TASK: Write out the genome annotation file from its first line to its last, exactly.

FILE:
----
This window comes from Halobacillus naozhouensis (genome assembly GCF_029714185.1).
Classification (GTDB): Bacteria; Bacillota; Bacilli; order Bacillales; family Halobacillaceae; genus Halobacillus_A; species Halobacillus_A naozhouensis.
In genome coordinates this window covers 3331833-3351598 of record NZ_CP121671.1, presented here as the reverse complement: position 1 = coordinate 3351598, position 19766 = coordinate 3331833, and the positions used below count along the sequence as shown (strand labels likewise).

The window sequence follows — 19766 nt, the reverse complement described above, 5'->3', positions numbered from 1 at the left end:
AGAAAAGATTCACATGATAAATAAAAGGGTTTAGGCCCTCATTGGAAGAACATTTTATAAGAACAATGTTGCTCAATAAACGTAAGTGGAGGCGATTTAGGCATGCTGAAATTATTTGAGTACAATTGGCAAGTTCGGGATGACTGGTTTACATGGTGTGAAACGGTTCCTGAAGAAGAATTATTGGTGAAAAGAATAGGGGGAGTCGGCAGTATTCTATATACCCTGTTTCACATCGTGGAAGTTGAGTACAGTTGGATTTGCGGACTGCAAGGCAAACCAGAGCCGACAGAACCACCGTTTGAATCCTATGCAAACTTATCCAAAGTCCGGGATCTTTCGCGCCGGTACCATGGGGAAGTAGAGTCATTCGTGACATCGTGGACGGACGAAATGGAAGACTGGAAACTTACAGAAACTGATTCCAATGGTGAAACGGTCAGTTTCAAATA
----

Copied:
This window comes from Halobacillus naozhouensis (genome assembly GCF_029714185.1).
Classification (GTDB): Bacteria; Bacillota; Bacilli; order Bacillales; family Halobacillaceae; genus Halobacillus_A; species Halobacillus_A naozhouensis.
In genome coordinates this window covers 3331833-3351598 of record NZ_CP121671.1, presented here as the reverse complement: position 1 = coordinate 3351598, position 19766 = coordinate 3331833, and the positions used below count along the sequence as shown (strand labels likewise).

The window sequence follows — 19766 nt, the reverse complement described above, 5'->3', positions numbered from 1 at the left end:
AGAAAAGATTCACATGATAAATAAAAGGGTTTAGGCCCTCATTGGAAGAACATTTTATAAGAACAATGTTGCTCAATAAACGTAAGTGGAGGCGATTTAGGCATGCTGAAATTATTTGAGTACAATTGGCAAGTTCGGGATGACTGGTTTACATGGTGTGAAACGGTTCCTGAAGAAGAATTATTGGTGAAAAGAATAGGGGGAGTCGGCAGTATTCTATATACCCTGTTTCACATCGTGGAAGTTGAGTACAGTTGGATTTGCGGACTGCAAGGCAAACCAGAGCCGACAGAACCACCGTTTGAATCCTATGCAAACTTATCCAAAGTCCGGGATCTTTCGCGCCGGTACCATGGGGAAGTAGAGTCATTCGTGACATCGTGGACGGACGAAATGGAAGACTGGAAACTTACAGAAACTGATTCCAATGGTGAAACGGTCAGTTTCAAATA